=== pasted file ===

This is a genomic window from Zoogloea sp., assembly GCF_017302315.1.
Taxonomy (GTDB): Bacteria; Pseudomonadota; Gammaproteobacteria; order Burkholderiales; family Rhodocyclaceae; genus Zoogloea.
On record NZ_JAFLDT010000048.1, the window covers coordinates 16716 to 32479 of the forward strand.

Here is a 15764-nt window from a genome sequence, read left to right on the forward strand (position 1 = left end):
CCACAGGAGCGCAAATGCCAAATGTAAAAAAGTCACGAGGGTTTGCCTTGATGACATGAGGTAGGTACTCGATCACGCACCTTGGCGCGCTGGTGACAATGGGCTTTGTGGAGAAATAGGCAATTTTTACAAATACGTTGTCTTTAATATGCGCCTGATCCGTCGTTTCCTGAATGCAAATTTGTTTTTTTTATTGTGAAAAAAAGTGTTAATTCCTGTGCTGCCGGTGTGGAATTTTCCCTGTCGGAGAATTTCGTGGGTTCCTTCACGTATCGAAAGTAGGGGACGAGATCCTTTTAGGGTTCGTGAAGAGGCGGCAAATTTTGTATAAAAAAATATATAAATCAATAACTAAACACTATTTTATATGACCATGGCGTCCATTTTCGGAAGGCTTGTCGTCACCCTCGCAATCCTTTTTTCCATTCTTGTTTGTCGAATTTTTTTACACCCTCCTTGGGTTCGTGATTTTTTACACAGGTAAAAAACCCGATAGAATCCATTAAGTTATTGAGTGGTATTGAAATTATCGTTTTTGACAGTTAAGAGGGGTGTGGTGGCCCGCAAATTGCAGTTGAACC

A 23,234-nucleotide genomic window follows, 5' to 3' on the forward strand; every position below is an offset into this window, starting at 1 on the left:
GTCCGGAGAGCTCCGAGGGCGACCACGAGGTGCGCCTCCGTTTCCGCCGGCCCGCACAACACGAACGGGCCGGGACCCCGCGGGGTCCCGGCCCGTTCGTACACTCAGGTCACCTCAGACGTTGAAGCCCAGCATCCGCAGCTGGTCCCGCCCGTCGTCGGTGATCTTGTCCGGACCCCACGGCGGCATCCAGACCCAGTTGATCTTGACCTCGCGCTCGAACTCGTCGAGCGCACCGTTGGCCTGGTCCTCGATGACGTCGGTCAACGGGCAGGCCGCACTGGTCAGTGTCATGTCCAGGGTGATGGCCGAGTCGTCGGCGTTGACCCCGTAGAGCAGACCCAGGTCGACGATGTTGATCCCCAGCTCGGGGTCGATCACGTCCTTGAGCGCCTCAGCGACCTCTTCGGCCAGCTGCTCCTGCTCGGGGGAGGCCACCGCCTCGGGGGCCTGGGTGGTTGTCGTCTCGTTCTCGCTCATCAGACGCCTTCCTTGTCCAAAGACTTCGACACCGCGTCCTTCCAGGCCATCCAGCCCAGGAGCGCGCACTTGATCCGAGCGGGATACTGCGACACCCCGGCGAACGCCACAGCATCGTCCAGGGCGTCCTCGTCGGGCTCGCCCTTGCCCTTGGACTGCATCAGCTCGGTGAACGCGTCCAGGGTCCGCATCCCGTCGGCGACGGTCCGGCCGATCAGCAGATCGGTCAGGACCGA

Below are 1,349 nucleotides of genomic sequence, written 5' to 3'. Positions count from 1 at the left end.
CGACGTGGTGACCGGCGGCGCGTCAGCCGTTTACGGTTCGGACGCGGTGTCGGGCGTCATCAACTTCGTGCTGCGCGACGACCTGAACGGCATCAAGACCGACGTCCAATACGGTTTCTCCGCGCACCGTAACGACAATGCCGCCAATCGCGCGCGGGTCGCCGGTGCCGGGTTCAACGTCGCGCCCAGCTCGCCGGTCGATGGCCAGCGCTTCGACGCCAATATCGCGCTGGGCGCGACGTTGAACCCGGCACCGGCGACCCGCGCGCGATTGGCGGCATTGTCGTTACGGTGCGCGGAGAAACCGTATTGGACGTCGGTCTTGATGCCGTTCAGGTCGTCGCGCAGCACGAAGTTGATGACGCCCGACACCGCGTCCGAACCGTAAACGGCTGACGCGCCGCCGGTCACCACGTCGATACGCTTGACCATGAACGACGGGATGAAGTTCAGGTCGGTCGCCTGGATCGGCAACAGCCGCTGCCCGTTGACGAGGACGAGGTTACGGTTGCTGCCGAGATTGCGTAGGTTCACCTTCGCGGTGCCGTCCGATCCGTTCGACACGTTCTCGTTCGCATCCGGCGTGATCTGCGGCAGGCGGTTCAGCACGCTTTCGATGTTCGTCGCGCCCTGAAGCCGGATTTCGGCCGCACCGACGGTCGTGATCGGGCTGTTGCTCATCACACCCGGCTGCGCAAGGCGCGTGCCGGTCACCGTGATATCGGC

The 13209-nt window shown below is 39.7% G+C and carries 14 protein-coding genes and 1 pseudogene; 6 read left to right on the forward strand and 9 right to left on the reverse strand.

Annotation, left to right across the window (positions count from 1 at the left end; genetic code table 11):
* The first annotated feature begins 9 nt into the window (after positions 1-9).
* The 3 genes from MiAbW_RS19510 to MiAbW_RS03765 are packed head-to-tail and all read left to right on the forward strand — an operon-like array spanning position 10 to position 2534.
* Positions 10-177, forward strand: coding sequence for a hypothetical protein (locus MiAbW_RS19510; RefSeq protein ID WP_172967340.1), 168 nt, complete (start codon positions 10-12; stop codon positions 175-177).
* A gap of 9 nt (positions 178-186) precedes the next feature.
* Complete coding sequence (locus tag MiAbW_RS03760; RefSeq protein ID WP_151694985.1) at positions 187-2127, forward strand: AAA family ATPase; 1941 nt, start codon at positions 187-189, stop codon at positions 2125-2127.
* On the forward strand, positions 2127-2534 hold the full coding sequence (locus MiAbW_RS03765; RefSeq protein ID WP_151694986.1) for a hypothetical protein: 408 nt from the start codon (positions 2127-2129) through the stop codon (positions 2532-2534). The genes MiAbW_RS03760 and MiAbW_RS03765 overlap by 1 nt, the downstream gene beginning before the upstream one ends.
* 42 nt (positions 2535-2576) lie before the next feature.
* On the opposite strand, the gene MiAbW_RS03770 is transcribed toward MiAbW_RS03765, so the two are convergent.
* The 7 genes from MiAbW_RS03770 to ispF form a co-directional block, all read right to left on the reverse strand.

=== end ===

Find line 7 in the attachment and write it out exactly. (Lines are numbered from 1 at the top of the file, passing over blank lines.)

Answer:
GTCCGGAGAGCTCCGAGGGCGACCACGAGGTGCGCCTCCGTTTCCGCCGGCCCGCACAACACGAACGGGCCGGGACCCCGCGGGGTCCCGGCCCGTTCGTACACTCAGGTCACCTCAGACGTTGAAGCCCAGCATCCGCAGCTGGTCCCGCCCGTCGTCGGTGATCTTGTCCGGACCCCACGGCGGCATCCAGACCCAGTTGATCTTGACCTCGCGCTCGAACTCGTCGAGCGCACCGTTGGCCTGGTCCTCGATGACGTCGGTCAACGGGCAGGCCGCACTGGTCAGTGTCATGTCCAGGGTGATGGCCGAGTCGTCGGCGTTGACCCCGTAGAGCAGACCCAGGTCGACGATGTTGATCCCCAGCTCGGGGTCGATCACGTCCTTGAGCGCCTCAGCGACCTCTTCGGCCAGCTGCTCCTGCTCGGGGGAGGCCACCGCCTCGGGGGCCTGGGTGGTTGTCGTCTCGTTCTCGCTCATCAGACGCCTTCCTTGTCCAAAGACTTCGACACCGCGTCCTTCCAGGCCATCCAGCCCAGGAGCGCGCACTTGATCCGAGCGGGATACTGCGACACCCCGGCGAACGCCACAGCATCGTCCAGGGCGTCCTCGTCGGGCTCGCCCTTGCCCTTGGACTGCATCAGCTCGGTGAACGCGTCCAGGGTCCGCATCCCGTCGGCGACGGTCCGGCCGATCAGCAGATCGGTCAGGACCGA